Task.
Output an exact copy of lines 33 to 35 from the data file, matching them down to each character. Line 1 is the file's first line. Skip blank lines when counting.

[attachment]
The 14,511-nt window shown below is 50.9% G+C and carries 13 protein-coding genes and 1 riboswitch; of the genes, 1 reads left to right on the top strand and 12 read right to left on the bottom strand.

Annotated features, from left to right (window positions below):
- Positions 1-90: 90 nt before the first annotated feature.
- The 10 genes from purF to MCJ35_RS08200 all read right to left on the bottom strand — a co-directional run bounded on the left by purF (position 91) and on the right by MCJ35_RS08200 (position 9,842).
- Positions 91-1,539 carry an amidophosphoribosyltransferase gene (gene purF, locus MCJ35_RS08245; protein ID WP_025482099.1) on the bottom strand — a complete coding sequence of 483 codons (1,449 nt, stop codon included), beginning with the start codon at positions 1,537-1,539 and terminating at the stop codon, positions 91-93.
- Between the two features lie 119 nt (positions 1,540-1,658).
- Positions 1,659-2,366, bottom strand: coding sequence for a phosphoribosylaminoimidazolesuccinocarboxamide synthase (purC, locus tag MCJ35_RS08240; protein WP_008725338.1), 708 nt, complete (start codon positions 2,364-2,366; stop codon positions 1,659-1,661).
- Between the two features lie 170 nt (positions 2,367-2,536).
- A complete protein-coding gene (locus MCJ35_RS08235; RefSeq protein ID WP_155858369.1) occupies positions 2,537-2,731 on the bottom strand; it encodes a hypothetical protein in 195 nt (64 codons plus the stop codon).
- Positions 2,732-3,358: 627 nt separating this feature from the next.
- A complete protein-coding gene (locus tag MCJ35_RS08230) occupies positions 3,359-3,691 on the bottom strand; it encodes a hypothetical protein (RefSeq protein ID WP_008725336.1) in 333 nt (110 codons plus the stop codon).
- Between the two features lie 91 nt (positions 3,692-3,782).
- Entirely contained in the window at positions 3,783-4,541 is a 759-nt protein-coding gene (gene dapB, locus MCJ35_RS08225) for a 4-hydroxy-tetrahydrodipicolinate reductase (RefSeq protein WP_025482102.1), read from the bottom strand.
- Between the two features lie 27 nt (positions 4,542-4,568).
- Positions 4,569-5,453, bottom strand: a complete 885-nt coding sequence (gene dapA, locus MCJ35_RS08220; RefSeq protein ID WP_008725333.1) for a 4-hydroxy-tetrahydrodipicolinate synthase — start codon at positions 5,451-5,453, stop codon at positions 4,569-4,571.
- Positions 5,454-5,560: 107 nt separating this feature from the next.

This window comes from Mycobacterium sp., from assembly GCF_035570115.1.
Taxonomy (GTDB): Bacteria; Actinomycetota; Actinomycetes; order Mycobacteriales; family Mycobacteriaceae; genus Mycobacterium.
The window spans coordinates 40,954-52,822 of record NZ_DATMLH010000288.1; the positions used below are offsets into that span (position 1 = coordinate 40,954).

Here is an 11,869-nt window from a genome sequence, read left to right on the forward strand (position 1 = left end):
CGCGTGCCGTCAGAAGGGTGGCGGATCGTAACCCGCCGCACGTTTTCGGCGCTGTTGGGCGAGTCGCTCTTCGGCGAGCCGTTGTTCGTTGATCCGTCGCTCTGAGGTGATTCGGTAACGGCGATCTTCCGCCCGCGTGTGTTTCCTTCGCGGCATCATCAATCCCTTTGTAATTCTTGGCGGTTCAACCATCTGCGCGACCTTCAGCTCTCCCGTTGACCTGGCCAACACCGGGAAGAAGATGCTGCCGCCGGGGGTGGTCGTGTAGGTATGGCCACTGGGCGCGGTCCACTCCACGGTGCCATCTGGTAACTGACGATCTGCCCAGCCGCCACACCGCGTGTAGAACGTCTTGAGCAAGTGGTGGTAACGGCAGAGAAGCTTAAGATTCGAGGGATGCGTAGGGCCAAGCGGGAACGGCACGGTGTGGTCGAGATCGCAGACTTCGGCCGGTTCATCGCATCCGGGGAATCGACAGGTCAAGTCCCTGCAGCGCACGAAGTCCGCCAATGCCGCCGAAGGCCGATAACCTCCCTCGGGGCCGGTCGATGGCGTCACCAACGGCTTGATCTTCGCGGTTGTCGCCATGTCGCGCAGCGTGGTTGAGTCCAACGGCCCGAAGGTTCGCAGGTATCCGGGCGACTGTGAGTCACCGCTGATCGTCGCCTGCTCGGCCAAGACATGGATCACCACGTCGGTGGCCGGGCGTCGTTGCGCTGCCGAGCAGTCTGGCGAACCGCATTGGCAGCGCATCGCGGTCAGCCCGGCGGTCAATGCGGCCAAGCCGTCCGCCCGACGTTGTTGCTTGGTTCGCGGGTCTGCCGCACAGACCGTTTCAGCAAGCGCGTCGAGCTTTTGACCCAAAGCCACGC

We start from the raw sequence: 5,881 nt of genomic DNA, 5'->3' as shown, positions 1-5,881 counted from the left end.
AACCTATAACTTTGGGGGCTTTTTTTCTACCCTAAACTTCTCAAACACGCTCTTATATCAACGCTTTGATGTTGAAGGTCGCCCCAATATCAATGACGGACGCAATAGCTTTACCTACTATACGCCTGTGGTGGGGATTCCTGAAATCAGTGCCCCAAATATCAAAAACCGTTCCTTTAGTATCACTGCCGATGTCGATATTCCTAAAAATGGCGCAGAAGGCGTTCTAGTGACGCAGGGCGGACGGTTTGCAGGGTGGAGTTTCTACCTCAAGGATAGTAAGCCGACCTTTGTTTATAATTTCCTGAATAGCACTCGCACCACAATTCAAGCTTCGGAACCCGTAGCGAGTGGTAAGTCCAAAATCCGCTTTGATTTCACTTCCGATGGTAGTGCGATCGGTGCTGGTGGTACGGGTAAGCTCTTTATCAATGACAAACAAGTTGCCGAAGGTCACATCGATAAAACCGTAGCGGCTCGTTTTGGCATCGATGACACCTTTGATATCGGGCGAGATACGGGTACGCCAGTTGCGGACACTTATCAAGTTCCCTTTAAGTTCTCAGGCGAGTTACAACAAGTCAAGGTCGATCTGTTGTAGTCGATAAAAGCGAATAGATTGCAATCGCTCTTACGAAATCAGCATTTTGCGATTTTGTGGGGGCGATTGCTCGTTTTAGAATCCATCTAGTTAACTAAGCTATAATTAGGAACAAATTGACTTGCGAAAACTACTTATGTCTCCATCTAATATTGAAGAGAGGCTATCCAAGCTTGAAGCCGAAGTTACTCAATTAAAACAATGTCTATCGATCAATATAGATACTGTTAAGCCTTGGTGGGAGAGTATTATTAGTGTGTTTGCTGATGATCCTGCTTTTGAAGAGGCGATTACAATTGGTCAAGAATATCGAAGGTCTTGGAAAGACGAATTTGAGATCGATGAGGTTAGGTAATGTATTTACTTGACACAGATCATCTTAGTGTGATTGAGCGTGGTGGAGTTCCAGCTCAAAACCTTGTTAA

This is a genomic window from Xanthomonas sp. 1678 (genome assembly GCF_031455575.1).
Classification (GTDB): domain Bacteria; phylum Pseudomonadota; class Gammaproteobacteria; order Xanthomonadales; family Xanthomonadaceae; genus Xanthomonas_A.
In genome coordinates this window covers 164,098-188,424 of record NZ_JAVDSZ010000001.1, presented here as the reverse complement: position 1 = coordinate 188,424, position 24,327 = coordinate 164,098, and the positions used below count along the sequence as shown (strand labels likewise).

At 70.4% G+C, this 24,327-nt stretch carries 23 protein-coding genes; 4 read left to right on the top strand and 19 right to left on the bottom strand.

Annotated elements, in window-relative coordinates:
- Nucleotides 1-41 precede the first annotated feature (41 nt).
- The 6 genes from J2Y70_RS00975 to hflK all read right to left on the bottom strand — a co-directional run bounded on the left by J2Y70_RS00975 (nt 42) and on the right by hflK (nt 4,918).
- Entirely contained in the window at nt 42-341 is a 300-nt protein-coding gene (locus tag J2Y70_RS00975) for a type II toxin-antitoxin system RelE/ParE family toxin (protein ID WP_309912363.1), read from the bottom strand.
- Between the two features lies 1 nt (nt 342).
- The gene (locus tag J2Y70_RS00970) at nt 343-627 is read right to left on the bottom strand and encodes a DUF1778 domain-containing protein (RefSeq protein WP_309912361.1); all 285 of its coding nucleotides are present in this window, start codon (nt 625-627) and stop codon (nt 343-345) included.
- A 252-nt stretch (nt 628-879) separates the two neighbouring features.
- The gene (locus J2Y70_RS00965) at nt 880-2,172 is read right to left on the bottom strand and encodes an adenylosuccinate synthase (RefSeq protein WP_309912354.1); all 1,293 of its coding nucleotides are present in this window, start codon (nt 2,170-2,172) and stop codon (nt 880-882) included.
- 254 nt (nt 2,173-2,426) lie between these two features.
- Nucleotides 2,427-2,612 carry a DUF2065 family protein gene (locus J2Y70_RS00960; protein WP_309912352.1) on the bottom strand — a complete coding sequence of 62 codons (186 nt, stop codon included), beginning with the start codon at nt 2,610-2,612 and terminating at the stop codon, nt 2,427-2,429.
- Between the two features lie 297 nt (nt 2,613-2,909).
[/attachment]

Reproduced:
- The gene (locus tag J2Y70_RS00970) at nt 343-627 is read right to left on the bottom strand and encodes a DUF1778 domain-containing protein (RefSeq protein WP_309912361.1); all 285 of its coding nucleotides are present in this window, start codon (nt 625-627) and stop codon (nt 343-345) included.
- A 252-nt stretch (nt 628-879) separates the two neighbouring features.
- The gene (locus J2Y70_RS00965) at nt 880-2,172 is read right to left on the bottom strand and encodes an adenylosuccinate synthase (RefSeq protein WP_309912354.1); all 1,293 of its coding nucleotides are present in this window, start codon (nt 2,170-2,172) and stop codon (nt 880-882) included.